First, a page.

Japan plays its Trump cards to weaken yen
Many factors point to further weakening of the yen versus the US dollar, which is bad news for other Asian exporters
Asian firms who compete with Japanese exporters may not welcome it, but while Japan’s currency has slumped in value versus the dollar since Donald Trump was elected as the next President of the United States, the yen’s slide may have further to run.
First off, yields on US Treasuries have spiked, with the US bond market selling off since Mr Trump captured the White House, despite the fact that his inauguration doesn’t take place until January and that there will then be a material time lag before his Administration’s spending plans take effect.
Yet that bond market move is wholly logical. If there is a perception that something will be worth less tomorrow than it is today, then any potential seller of US paper would be foolish to wait.
Of course, by simultaneously making the prospective returns on US investments look more attractive in comparison to those on offer elsewhere and also making the cost of servicing dollar debt more expensive, the rise in US yields feeds demand for the dollar.
That’s a bandwagon the currency markets have been quick to jump on.
And this is even before another rate hike by the Federal Reserve which must surely now happen next month. Last Thursday’s US consumer price data for October showed the biggest uptick in six months and weekly claims data for US state unemployment benefits came in at their lowest level since 1973.
It seems highly unlikely that the drivers of the higher US dollar following Donald Trump’s presidential victory are going to disappear any time soon. In dollar/yen those drivers may become even more pronounced.
The Bank of Japan (BoJ) has made it quite clear that rising yields on Japanese government bonds (JGBs) are to be resisted and have no place in the country’s pursuit of inflation.
“Moves in [US] Treasuries do have an impact on Japanese bond yields,” BoJ Governor Haruhiko Kuroda told a Japanese parliamentary committee on Thursday. “That does not mean we have to automatically accept gains in Japanese bond yields every time Treasury yields rise.”
As the BoJ leans against rises in JGB yields, that should widen further a Japan-USA interest rate differential that already favours returns on US Treasuries over Japanese paper, in the process making the Japanese yen even less attractive compared to the US dollar.
And then there is a possible disequilibrium between competing demand for dollars and yen between Japan’s importers and exporters.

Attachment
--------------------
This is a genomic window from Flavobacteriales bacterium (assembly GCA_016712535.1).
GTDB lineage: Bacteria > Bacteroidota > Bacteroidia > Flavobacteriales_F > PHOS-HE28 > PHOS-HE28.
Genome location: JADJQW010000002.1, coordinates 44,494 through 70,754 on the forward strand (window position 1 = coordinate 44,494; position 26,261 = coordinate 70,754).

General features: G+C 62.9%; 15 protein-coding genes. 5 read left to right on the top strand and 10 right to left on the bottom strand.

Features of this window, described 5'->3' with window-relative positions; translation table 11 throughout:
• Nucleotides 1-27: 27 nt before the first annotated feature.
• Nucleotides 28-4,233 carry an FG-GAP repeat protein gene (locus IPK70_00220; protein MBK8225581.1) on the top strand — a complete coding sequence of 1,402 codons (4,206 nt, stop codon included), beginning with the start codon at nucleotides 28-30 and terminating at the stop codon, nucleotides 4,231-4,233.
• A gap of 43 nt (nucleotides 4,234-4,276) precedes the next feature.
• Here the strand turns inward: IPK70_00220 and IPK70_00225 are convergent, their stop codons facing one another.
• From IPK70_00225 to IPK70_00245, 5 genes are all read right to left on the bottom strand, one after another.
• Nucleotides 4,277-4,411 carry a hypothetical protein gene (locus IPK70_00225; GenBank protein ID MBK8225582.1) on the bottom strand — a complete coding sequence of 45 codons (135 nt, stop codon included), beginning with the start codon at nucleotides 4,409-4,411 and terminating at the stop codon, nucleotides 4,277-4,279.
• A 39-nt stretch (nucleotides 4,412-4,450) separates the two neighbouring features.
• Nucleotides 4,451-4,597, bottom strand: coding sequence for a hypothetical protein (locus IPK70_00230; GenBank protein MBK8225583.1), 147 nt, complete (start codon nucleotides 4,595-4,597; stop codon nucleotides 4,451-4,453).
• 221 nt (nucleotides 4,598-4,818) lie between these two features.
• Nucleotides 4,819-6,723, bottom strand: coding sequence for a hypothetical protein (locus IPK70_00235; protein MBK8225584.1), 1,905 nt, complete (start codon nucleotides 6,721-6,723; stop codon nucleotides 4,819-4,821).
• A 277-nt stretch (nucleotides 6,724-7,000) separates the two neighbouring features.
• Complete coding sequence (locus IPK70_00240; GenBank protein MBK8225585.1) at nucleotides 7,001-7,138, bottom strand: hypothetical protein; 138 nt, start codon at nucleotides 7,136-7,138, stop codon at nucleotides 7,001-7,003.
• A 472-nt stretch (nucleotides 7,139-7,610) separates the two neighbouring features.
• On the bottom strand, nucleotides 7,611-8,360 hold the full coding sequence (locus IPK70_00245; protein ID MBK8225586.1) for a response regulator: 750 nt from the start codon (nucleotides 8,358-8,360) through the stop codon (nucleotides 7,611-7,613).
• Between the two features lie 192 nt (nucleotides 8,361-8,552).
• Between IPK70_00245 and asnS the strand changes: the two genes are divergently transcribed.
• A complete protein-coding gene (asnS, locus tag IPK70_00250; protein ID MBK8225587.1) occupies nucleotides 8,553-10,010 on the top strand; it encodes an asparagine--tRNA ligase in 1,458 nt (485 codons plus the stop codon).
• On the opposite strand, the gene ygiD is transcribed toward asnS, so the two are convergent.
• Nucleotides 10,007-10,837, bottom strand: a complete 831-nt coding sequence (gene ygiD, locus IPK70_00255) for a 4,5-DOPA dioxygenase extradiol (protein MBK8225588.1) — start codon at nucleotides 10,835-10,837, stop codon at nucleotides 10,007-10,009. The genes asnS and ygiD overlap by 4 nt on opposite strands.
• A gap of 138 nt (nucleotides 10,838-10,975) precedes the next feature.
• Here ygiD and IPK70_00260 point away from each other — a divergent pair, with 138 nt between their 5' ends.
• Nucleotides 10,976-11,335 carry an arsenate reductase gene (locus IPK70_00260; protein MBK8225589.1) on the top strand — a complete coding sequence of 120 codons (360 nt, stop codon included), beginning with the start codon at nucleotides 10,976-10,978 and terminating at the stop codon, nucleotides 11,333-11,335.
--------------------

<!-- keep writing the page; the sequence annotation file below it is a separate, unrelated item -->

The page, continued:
Japan’s exporters’ hedging requirements require the exchange of dollars earned overseas for yen, with the process driven by many factors, but centering on an internal budget rate target, which corporate treasuries seek to match or better.
With that in mind, exporter hedging activities then revolve around the market level of dollar/yen, its level in the future incorporating a forward point adjustment to the spot price, an evaluation of the currency pair’s direction of travel and, crucially, the size of internal forecasts of future sales.
Any exporter that thinks their future sales are going to fall materially, having marked down their sales forecasts, will likely scale back their hedging activities. Donald Trump’s protectionist campaign rhetoric may make anyone, not just Japanese exporters, wonder if their current US sales forecasts are overly optimistic.
That could mean Japan’s exporters choose to sell fewer dollars versus the yen even though the exchange rate move is in their favour.
There’s also the very real possibility that Japan’s exporters have in fact already done a lot of hedging this year. The slide in the value of the dollar from 120 yen in January to below 101 in July undoubtedly focused exporters’ minds, especially as it was accompanied by shrill rhetoric from Japan’s policymakers.
June’s Brexit vote in the UK saw safe haven demand for yen driving the dollar/yen briefly below 100, prompting Finance Minister Taro Aso to rail about “one-sided, rapid and speculative” currency moves.
In that atmosphere, where it seemed likely the dollar would be lower versus the yen tomorrow than it was today, it would have been perfectly rational for Japan’s exporters to unload greenbacks on any brief rallies in the exchange rate while the country’s importers might have held back in expectation of buying the US currency more cheaply.
Japan’s exporters may now have fewer dollar receivables to hedge even though the exchange rate has gone their way while Japanese importers may still have to buy greenbacks even as the dollar is rising.
Trump may be president-elect but the trump cards seem currently to be falling Tokyo’s way when it comes to weakening the yen versus the dollar.